This month marks the 3rd year anniversary my wife and I moved into our new house. As many know, the whole house buying experience can be very exciting one minute, and stressful the next. The hardest part for us (besides coming up with the $) was finding something that we both liked. I wanted a nice house like my wife, but I also wanted a large lot with it - a place I could enjoy gardening and creating habitats for birds and other wildlife.
Providing natural habitat for wildlife, especially birds, has always been important to me no matter where I’ve lived, and our new place offered many new challenges. The lot was once open farmland with few trees and no shrubs or evergreens. It doesn’t sound like an ideal place for birds, but I saw lots of potential and it provided a clean slate to work with.
Planting a diversity of plants and trees, paying special attention to native species, was my first step. Creating diversity in the landscape provides cover, nesting sites, and food for birds. For instance, thick compact shrubs like evergreens make great nesting sites for birds like chipping sparrows.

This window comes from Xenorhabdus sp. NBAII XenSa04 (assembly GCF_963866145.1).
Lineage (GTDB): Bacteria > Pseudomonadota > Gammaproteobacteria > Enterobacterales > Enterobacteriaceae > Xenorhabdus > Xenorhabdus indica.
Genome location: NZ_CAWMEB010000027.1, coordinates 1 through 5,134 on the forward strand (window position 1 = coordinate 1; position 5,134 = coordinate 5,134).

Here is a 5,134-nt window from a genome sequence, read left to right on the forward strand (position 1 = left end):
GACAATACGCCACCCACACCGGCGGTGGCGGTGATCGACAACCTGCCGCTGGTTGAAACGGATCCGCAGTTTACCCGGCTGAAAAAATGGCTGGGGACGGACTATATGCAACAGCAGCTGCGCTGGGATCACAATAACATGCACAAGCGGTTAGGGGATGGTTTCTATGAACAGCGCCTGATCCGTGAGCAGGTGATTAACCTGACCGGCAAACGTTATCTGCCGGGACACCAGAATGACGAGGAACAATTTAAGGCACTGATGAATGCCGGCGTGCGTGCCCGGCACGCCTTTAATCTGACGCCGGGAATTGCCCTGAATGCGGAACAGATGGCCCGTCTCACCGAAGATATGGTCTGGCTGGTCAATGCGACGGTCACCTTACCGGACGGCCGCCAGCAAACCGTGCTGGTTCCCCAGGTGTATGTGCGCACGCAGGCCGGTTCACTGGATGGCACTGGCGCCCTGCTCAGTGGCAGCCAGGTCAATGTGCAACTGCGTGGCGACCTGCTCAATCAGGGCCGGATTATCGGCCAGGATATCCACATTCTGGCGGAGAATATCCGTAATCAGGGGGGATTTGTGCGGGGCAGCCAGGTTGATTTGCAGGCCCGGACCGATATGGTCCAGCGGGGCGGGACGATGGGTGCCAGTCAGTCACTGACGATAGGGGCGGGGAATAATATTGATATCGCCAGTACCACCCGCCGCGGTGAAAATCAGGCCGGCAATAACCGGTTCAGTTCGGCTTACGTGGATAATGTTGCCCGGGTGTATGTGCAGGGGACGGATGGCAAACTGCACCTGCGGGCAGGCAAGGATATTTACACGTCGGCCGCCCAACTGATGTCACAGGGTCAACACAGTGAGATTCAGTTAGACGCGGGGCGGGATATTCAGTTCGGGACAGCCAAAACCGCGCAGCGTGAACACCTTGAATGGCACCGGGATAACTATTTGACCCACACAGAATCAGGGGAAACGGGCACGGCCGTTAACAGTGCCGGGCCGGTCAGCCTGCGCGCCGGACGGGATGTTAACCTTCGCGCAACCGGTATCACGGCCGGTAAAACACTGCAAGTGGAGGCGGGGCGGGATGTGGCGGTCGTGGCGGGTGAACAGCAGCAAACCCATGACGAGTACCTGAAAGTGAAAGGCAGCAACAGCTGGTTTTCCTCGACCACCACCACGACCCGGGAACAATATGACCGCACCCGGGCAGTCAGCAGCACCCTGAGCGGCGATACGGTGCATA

Keep in mind that birds nest from ground to treetop. Creating brush piles and un-mowed areas in the landscape not only provide cover for ground feeding birds, it also provides areas for ground nesting birds like the Killdeer.
Always take advantage of what you have. Living in open rural land is not a bad thing, especially when there’s a lake nearby. It’s the perfect ingredients for swallows like Purple martins…
and tree swallows…
Open landscape is also the preferred habitat of bluebirds. Providing nest boxes for cavity nesting birds is an easy way to attract certain species to your backyard. Just remember to be a good landlord and protect those houses with predator guards.
Even your own house can be made “bird friendly”. Hanging flower pots make good nesting spots for birds like wrens and house finches. There may not be much left of the plant afterwards but it’s worth the experience. Here’s a house finch nest on our front porch in a hanging flower pot.
…and don’t forget the hummingbirds. Their fun to watch and can be drawn in close by setting up a nectar feeder.
Thanks for taking this brief tour with me around my yard. There's always more to do but I'm pleased with my progress so far. Now, go out and take a quick survey of your yard and see what things you can do to make a better habitat for the birds.
All photos were taken by me in my yard; however, my Wingscapes BirdCam provided a little help on some of the photos.